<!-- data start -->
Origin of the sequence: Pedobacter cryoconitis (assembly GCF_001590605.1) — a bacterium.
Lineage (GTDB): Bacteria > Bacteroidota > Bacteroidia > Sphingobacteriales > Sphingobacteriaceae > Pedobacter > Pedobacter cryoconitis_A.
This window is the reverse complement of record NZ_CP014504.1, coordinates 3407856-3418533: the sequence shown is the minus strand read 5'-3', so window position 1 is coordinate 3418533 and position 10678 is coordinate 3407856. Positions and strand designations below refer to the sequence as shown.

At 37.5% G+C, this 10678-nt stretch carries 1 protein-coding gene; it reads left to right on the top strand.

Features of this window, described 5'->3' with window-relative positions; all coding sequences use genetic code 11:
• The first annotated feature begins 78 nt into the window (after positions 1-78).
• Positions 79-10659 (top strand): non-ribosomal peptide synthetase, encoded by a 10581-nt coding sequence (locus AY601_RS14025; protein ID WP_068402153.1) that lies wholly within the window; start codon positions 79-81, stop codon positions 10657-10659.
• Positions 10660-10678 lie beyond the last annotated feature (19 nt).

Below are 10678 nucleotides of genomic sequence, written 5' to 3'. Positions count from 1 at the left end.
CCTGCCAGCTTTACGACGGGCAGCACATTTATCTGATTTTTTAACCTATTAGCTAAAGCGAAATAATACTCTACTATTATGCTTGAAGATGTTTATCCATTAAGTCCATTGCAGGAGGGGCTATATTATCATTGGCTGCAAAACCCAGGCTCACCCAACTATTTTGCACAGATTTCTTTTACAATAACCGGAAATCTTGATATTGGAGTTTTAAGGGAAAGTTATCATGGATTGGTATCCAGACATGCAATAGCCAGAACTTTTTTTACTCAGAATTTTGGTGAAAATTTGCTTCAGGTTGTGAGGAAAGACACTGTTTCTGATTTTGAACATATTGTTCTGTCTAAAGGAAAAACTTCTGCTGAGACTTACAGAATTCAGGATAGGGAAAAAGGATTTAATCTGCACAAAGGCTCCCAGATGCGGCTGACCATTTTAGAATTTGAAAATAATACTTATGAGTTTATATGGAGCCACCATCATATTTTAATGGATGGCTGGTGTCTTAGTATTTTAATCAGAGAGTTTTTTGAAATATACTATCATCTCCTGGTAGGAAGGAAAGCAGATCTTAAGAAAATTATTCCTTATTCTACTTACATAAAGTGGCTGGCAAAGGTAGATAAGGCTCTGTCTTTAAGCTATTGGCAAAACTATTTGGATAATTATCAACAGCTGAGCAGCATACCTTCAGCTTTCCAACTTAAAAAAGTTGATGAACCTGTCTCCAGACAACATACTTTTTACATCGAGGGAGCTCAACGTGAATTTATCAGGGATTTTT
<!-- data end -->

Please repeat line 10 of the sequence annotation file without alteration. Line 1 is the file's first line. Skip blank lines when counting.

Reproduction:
CCTGCCAGCTTTACGACGGGCAGCACATTTATCTGATTTTTTAACCTATTAGCTAAAGCGAAATAATACTCTACTATTATGCTTGAAGATGTTTATCCATTAAGTCCATTGCAGGAGGGGCTATATTATCATTGGCTGCAAAACCCAGGCTCACCCAACTATTTTGCACAGATTTCTTTTACAATAACCGGAAATCTTGATATTGGAGTTTTAAGGGAAAGTTATCATGGATTGGTATCCAGACATGCAATAGCCAGAACTTTTTTTACTCAGAATTTTGGTGAAAATTTGCTTCAGGTTGTGAGGAAAGACACTGTTTCTGATTTTGAACATATTGTTCTGTCTAAAGGAAAAACTTCTGCTGAGACTTACAGAATTCAGGATAGGGAAAAAGGATTTAATCTGCACAAAGGCTCCCAGATGCGGCTGACCATTTTAGAATTTGAAAATAATACTTATGAGTTTATATGGAGCCACCATCATATTTTAATGGATGGCTGGTGTCTTAGTATTTTAATCAGAGAGTTTTTTGAAATATACTATCATCTCCTGGTAGGAAGGAAAGCAGATCTTAAGAAAATTATTCCTTATTCTACTTACATAAAGTGGCTGGCAAAGGTAGATAAGGCTCTGTCTTTAAGCTATTGGCAAAACTATTTGGATAATTATCAACAGCTGAGCAGCATACCTTCAGCTTTCCAACTTAAAAAAGTTGATGAACCTGTCTCCAGACAACATACTTTTTACATCGAGGGAGCTCAACGTGAATTTATCAGGGATTTTT